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21st European Nutrition and Dietetics Conference

Dublin, Ireland

Wolfgang Herrmann

Wolfgang Herrmann

Saarland University Hospital, Germany

Title: One carbon metabolites and telomere length in cross-sectional, prospective and randomized one year B-/D-Vitamin supplementation trials


Biography: Wolfgang Herrmann


Background: Telomeres are essential for the maintenance of genomic integrity. Telomere length declines with age and telomere dysfunction has been proposed as a biomarker for age-related diseases. Vitamin B12, B6 and folic acid are essential cofactors for numerous cellular processes including the synthesis of purines and nucleotides, DNA and protein methylation. B vitamin deficiencies and hyperhomocysteinemia are risk factors for the development of age-related diseases. The aim of this study is to evaluate the effects of B vitamins on telomere biology.

Methods: We analyzed the LURIC study (3316 cardiovascular patients), the South-Tyrolean study (STVS, 350 healthy subjects) and the KNOVIB study (60 elderly subjects were supplemented for one year with vitamin B12, B6, folate, vitamin D and calcium (group A n=31) or only with vitamin D and calcium (group B n=29)). Relative telomere length (RTL), LINE-1 methylation,  vitamin B6, B9, B12, homocysteine (HCY), 5-methyltetrahydrofolate (5-methylTHF), 5,10-methenylTHF, S-adenosylhomocysteine, S-adenosylmethionine (SAM), cystathionine, dimethyl-glycine, metylmalonic acid, choline, IL-6, C-reactive protein (CRP) and advanced glycation end-products (AGEs) were quantified.

Results: Median HCY was 9.8 μmol/L in the STVS and 12.4 μmol/L in the LURIC study. Age-corrected RTL correlated negatively with HCY (r=-0.151; p=0.007). RTL was shorter in the presence of hyperhomocysteinemia. HCY was also lower in the highest (4th) quartile of age-corrected RTL. In the LURIC study, age-corrected RTL correlated positively with vitamin B6 (r=0.04; p=0.031), and the 4th quartile of age-corrected RTL was characterized by higher levels of vitamins B6 and folic acid and by lower levels of IL-6 and hsCRP. Age-corrected RTL correlated negatively with IL-6 (r=-0.043; p=0.019). IL-6 and hsCRP correlated negatively with vitamin B6, folic acid, and positively with HCY. In the STVS age-corrected RTL correlated negatively with AGEs (r=-0.146, p=0.01). AGEs correlated positively with HCY and negatively with vitamin B12. In fact, AGEs were higher in subjects with vitamin B12 below the median. In the interventional study, at baseline HCY and 5-methylTHF were significant predictors of RTL. Vitamins supplementation decreased HCY in group A but not in group B. Vitamins supplementation in group A increased LINE-1-methylation but reduced it in group B. After supplementation in group B but not in group A LINE-1-methylation correlated inversely with RTL, and LINE-1-methylation variation was an independent predictor of RTL variations. In group B an increase in RTL was correlated with lower LINE-1-methylation. Subjects with 5-methylTHF >10nmol/L had compared with <10nmol/L at baseline lower LINE-1-methylation, due to a to a lower SAM formation. Subjects with HCY >12µmol/L had compared <12µmol/L at baseline and after supplementation longer telomeres. In group B subjects with HCY >12µmol/L had lower mean LINE-1-methylation. Multiple backward regression analysis showed, 5-methylTHF in group A and HCY in group B were significant predictors for LINE-1-methylation.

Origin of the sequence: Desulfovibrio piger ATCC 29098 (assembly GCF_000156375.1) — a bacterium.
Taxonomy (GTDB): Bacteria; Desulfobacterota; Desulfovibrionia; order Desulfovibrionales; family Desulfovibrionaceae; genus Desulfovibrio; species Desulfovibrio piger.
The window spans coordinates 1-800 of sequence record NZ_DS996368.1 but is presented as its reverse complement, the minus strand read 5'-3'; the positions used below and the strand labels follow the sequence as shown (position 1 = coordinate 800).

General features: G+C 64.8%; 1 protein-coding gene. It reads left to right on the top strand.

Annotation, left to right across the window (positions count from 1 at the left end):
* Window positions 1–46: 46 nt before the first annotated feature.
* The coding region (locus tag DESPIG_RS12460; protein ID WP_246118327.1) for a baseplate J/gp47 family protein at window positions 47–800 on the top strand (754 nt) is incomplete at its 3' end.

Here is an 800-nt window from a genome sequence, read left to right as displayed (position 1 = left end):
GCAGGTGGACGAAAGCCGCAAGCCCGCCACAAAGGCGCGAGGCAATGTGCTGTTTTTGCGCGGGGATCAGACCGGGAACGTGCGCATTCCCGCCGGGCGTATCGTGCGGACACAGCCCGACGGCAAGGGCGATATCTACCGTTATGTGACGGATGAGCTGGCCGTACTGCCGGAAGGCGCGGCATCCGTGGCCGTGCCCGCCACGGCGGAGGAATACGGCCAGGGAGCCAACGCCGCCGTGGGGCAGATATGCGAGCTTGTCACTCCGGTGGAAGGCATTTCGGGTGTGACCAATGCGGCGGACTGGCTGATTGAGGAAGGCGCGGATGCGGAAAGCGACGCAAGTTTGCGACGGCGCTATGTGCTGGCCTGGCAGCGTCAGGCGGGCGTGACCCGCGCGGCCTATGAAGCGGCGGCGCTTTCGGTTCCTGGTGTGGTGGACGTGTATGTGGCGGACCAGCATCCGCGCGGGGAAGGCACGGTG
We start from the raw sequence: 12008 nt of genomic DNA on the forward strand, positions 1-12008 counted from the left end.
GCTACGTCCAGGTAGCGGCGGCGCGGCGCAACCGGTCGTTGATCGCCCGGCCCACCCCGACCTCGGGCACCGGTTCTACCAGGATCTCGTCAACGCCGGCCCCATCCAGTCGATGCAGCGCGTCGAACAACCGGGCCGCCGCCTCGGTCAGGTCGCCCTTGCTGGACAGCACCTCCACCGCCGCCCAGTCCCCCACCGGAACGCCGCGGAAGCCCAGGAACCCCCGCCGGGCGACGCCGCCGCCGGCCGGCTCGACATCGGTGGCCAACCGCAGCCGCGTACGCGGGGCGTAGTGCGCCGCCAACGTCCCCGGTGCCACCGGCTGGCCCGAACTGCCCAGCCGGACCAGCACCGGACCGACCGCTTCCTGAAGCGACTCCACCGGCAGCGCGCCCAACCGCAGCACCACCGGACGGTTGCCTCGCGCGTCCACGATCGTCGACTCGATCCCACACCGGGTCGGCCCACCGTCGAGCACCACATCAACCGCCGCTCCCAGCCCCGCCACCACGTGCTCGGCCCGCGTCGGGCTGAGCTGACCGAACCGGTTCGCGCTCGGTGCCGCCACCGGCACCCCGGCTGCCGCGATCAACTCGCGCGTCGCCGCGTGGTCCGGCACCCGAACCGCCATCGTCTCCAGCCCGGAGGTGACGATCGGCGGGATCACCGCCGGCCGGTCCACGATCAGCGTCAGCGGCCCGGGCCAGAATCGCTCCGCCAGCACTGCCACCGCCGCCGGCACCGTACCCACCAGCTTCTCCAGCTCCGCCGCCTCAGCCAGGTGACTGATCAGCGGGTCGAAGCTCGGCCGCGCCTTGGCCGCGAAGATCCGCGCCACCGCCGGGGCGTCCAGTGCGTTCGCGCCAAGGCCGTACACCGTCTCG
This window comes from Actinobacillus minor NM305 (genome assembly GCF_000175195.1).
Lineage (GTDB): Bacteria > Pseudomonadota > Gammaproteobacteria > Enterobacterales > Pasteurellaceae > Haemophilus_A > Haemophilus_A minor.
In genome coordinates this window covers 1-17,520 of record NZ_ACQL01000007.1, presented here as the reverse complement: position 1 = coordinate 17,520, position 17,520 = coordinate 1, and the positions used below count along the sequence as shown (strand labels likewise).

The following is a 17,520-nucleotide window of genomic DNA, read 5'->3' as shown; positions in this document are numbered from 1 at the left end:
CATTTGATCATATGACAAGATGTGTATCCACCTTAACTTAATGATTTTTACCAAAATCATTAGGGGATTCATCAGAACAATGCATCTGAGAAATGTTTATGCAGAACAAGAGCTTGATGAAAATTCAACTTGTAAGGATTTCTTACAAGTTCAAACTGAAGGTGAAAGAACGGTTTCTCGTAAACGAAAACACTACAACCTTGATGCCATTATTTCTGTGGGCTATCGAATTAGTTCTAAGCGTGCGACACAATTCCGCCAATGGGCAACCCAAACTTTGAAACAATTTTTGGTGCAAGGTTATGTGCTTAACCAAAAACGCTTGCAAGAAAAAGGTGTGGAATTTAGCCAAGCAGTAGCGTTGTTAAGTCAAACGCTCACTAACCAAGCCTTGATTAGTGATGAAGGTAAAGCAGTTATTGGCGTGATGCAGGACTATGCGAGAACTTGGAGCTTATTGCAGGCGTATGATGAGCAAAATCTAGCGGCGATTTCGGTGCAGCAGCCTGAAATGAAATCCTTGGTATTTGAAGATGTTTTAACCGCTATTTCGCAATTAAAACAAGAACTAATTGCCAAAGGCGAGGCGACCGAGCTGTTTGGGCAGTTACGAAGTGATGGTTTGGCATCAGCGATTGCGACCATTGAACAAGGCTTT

Conclusions: The results from these studies provide evidence for an association between vitamin B6, B12, folic acid, HCY and telomere length. Hyperhomocysteinemia is able to negatively affect telomere length in healthy, in cardiovascular patients and in elderly. On one hand hyperhomocysteinemia is able to induce an inflammatory and oxidant status that in turn induces telomere attrition. On the other hand hyperhomocysteinemia induces DNA hypomethylation that in turn induces telomere dysfunction. In fact, literature data indicates that DNA hypomethylation is associated with elongated and dysfunctional telomeres. Further analyses are needed to confirm these results.